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Leadership is not just about ideas and vision. It's about getting things done. That's the message of The Agenda Mover: When Your Good Idea Is Not Enough (Cornell University Press, 2016) by Samuel B. Bacharach. The professor of organizational behavior at Cornell University says leaders must know where they want to go and whose support they will need to get there because when it comes to advancing your agenda, you can't do it alone. His book provides a practical four-step process that focuses on execution.
The key to being a successful agenda mover, according to Bacharach, is knowing how to anticipate, mobilize, negotiate and sustain:
Anticipate the agendas of others: Know where they're coming from. Agenda movers have the skills to analyze the agendas of others and anticipate arguments of resistance. Failed leaders, on the other hand, focus only on their own ideas. "The challenge is to be aware of how other people may receive your ideas and suggestions. In every setting, but especially in organizations, any action has implications that might not be immediately obvious," Bacharach writes. Effective leaders are aware of other people's intentions and aspirations and anticipate others' reactions before presenting their own plans.
Mobilize your campaign: Get initial support. After figuring out where people are coming from, agenda movers forge ahead to get initial support. Bacharach shows readers how to focus their message, justify their agenda, establish credibility and analyze how much support they want. "Mobilization is not a question of doing your homework or an exercise you do in your head or work out on paper," he explains. "You have to get into a coalition mind-set. You have to introduce your idea to a core of individuals who will rally around it with some sense of cohesion, purpose, and intent."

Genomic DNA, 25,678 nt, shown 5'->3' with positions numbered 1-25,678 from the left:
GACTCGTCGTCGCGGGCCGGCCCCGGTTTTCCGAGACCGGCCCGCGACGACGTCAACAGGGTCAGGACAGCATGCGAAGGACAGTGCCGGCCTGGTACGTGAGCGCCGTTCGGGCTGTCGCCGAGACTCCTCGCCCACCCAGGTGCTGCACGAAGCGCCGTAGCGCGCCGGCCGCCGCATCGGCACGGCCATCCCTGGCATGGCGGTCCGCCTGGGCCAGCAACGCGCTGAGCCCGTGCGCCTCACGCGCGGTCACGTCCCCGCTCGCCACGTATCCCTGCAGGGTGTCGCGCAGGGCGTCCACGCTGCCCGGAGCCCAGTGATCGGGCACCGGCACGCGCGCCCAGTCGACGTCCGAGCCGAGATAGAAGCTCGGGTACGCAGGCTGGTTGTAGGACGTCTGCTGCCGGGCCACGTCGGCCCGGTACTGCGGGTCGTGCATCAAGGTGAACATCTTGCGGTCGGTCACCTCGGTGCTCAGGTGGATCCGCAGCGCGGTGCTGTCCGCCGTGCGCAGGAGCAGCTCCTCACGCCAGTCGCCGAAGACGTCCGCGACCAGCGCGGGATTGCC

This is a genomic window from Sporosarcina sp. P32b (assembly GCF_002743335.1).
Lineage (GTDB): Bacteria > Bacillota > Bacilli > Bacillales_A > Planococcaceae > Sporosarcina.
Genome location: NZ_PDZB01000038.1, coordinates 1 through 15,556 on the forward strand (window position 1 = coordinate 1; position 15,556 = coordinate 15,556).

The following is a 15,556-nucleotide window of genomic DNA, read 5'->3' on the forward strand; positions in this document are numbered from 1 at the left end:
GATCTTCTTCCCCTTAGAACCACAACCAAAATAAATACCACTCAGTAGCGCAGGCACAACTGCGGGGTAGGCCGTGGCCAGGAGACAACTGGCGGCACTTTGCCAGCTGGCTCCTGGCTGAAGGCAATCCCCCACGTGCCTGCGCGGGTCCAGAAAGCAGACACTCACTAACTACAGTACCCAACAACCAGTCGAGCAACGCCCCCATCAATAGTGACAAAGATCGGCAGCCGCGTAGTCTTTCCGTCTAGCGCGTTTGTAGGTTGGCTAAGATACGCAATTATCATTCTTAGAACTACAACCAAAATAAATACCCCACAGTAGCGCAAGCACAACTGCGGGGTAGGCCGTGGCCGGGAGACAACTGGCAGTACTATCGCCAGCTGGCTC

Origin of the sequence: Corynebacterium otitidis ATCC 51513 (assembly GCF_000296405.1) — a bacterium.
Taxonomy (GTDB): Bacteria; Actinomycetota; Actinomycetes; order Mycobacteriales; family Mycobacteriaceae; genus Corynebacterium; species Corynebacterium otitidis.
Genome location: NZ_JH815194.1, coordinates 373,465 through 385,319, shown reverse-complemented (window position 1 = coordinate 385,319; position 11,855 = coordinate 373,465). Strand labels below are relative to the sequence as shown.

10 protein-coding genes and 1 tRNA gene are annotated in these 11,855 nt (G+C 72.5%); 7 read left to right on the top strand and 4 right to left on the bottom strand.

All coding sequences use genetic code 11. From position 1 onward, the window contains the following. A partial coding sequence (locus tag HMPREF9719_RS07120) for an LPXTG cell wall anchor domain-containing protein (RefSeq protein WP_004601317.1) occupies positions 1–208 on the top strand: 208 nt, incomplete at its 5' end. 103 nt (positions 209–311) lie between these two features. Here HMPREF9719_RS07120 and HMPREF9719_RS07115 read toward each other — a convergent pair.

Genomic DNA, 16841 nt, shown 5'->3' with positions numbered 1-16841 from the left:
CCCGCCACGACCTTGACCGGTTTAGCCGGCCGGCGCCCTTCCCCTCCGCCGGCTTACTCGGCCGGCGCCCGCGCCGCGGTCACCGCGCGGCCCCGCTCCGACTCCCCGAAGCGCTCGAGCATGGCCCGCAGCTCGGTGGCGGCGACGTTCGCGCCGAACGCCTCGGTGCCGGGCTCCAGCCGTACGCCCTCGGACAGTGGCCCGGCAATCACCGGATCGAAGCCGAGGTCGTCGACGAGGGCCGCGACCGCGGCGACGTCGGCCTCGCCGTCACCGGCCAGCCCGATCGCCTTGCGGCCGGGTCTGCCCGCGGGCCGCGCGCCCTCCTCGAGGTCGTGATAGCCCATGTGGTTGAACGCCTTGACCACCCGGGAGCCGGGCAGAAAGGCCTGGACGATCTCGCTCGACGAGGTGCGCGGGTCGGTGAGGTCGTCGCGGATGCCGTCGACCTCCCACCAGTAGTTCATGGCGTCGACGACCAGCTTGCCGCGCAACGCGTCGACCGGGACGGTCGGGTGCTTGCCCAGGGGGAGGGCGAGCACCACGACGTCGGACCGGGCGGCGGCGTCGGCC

Negotiate support: Get the buy-in. After establishing initial support, effective leaders need to generate buy-in. "Getting the buy-in is a process of negotiation and persuasion. You must tap the motivation of allies, potential allies, and resistors. ... Any change, any innovation, no matter how positive it seems to you will inevitably raise angst in others. … After you reduce their fears and anxieties, you must focus on the fact that people are going to want to know what's in it for them. Show them the benefits," Bacharach writes.
Sustain your campaign: Get things done. Successful agenda movers may need to make adjustments, but they don't drop the ball. They are agile managers who sustain forward momentum. They know how to keep others on their side in order to go the distance. "You may have sold your idea and created a coalition, but you can only sustain momentum and get results if your team can keep up its energy and focus in spite of challenges, obstacles, and setbacks," Bacharach says. "This means you have to create traction, pivot to make adjustments, manage with agility, bolster the coalition mind-set, and remain politically astute."
In the final analysis, Bacharach concludes that "if you cannot move your agenda, you are not a leader."
Desda Moss is managing editor of HR Magazine.
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